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Essential Reading - Screenplays and Pilots

Me and Earl and the Dying Girl – Screenplay

By January 8, 2016No Comments


One of the best dramas last year was also one of the funniest comedies. However, the emotional aspects only worked because the movie is so funny.

Me and Earl and the Dying Girl, adapted by Jesse Andrews from his own book and directed by Alfonso Gomez-Rejon, won both the Audience Award and Grand Jury Prize at Sundance last year, but the film came and went unnoticed when it was released. And it’s not hard to see why: It’s got all the quirk of Little Miss Sunshine, but one of its principle characters is a 17-year-old girl dying of leukemia, Rachel. On top of that, the main character Greg (he’s the “me” in the title) only hangs out with her because his mom’s making him. So yeah.

In a way, you could describe Me and Earl as the anti–Fault in Our Stars. While the latter exists for the sole purpose of manipulating its audience into crying (and, for the most part, works), Me and Earl instead wants to manipulate its characters. Greg is “terminally awkward” with “a face like a groundhog” and as selfish as any other teen. In fact, it takes him until the end of the film to realize it’s Rachel’s story, not his.

It helps that Greg is a funny character with a very distinct voice. Some of the lesser screenwriting gurus have been on a vendetta against voice-over for a while now, but like any other stylistic device, good voice-over is still good. It doesn’t just explain what we’re seeing—the movie would work fine without it. What makes Greg’s narration stand out is it extends from his personality and is unique to his quirky, funny, awkward voice.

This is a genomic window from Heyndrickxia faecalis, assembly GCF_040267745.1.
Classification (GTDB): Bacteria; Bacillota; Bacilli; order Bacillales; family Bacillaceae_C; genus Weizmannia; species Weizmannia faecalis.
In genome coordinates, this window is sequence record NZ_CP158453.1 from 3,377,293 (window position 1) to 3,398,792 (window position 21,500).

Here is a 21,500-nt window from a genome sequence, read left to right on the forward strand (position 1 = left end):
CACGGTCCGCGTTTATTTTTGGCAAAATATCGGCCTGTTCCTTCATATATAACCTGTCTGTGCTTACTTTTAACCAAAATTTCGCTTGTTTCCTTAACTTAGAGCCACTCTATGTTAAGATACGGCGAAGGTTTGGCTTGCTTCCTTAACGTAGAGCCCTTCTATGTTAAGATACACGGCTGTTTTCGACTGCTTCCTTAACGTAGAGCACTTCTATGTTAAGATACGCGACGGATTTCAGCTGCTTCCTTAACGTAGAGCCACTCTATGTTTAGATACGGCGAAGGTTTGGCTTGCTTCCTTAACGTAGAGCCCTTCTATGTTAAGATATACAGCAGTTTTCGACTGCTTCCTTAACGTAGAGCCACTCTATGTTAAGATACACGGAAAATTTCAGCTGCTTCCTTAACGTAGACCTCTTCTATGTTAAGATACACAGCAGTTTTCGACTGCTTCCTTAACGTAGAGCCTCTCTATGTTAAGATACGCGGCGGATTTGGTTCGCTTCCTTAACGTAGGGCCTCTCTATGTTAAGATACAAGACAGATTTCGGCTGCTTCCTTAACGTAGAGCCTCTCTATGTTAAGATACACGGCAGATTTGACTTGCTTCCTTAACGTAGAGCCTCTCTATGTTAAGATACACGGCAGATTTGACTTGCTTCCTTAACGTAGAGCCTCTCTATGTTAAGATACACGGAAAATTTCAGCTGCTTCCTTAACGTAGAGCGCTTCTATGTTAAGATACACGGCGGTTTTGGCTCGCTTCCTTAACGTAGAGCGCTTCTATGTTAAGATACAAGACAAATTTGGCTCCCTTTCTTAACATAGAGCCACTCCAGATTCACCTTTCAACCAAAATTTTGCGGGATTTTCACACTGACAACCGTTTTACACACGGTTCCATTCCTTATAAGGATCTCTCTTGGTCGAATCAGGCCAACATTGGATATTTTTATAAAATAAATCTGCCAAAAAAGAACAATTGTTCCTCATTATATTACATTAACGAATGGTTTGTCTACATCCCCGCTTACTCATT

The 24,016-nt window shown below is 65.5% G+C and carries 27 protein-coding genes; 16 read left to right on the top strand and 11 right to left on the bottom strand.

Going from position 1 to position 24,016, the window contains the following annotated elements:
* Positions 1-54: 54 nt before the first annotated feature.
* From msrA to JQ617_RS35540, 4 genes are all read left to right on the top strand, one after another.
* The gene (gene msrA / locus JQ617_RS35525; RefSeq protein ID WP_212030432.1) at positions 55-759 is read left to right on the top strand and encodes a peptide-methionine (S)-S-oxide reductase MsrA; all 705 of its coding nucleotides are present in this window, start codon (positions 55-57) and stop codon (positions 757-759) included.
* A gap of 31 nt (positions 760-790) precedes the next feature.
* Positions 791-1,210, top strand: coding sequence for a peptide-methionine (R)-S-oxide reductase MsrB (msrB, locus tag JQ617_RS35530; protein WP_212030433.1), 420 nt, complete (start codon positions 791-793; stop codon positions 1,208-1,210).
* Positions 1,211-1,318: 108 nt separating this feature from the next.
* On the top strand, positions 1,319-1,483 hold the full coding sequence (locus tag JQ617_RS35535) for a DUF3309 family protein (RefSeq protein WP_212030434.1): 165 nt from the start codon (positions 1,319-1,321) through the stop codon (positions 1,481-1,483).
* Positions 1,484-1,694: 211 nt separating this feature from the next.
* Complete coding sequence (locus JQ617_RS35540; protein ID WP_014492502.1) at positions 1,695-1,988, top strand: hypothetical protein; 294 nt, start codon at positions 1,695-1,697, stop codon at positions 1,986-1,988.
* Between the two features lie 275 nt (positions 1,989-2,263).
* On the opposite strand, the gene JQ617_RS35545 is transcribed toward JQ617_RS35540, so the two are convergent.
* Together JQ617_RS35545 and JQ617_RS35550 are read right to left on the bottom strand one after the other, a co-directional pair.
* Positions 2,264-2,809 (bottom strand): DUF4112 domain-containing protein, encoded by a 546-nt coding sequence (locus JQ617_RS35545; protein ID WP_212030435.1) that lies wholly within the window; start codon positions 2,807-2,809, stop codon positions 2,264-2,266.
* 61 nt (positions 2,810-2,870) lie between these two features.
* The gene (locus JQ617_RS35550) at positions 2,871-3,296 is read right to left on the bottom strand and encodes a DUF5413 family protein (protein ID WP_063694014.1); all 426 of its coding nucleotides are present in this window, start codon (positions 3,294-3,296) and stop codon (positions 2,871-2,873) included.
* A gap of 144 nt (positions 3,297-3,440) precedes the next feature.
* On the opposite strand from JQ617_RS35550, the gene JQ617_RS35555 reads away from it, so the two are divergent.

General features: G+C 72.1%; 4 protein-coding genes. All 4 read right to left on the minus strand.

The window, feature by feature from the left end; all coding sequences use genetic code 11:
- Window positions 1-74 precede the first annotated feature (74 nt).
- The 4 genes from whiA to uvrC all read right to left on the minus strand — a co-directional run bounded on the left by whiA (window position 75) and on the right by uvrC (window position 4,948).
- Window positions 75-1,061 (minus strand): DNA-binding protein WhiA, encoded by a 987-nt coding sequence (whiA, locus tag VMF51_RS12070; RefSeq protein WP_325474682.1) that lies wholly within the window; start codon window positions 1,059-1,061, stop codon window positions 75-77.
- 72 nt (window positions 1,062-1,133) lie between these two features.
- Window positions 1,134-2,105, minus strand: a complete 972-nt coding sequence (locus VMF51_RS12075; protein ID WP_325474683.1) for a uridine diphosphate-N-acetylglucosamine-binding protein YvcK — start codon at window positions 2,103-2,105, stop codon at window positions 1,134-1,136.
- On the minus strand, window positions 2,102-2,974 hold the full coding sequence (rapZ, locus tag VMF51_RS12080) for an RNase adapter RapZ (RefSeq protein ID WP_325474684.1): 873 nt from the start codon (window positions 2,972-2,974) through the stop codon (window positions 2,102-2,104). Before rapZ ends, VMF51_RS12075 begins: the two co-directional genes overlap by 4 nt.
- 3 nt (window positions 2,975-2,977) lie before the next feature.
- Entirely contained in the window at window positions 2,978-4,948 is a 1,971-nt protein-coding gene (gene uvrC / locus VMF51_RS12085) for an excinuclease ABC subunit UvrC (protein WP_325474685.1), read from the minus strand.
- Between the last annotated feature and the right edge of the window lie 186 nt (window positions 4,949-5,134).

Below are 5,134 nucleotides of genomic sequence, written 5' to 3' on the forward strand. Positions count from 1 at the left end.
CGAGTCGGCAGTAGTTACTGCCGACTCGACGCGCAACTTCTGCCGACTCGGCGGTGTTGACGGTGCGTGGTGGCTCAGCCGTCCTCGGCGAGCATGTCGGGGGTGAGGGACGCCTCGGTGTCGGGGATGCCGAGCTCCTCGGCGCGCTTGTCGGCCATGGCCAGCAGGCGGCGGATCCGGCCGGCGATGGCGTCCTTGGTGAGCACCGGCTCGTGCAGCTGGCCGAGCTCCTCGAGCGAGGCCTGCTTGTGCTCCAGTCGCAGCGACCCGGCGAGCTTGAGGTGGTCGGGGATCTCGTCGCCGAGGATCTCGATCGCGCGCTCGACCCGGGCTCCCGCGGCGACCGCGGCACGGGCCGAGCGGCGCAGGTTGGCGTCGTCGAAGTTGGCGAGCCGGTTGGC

But beneath all the quirk and clever witticisms, Me and Earl is still a smart script. Nearly every joke in it works, so when it shifts gears to drama, the emotions hit like a ton of bricks. That isn’t an original tool, but it is tried and true: Preceding a dramatic moment with comedy helps that moment really land. Add in Gomez-Rejon’s smart directorial flourishes (developed on American Horror Story and his directorial debut, The Town That Dreaded Sundown) and Korean cinematographer Chung-hoon Chung’s (Oldboy) beautiful images, and you’ve got a beautiful film with an excellent story.

Read the Me and Earl and the Dying Girl Script